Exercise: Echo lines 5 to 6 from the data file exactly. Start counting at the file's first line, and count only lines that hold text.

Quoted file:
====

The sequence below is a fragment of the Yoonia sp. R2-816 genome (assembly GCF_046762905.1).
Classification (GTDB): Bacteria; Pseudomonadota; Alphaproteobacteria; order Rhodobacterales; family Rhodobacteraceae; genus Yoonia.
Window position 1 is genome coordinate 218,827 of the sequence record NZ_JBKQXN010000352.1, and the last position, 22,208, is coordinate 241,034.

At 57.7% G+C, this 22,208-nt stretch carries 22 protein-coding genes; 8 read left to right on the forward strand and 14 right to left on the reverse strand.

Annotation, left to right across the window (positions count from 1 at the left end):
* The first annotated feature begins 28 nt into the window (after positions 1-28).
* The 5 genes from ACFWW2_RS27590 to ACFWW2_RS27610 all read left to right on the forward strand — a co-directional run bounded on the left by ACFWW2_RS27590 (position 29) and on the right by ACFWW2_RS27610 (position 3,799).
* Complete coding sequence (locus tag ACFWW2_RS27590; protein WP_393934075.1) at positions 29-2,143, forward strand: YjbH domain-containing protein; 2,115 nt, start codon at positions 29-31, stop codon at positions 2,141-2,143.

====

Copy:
Annotation, left to right across the window (positions count from 1 at the left end):
* The first annotated feature begins 28 nt into the window (after positions 1-28).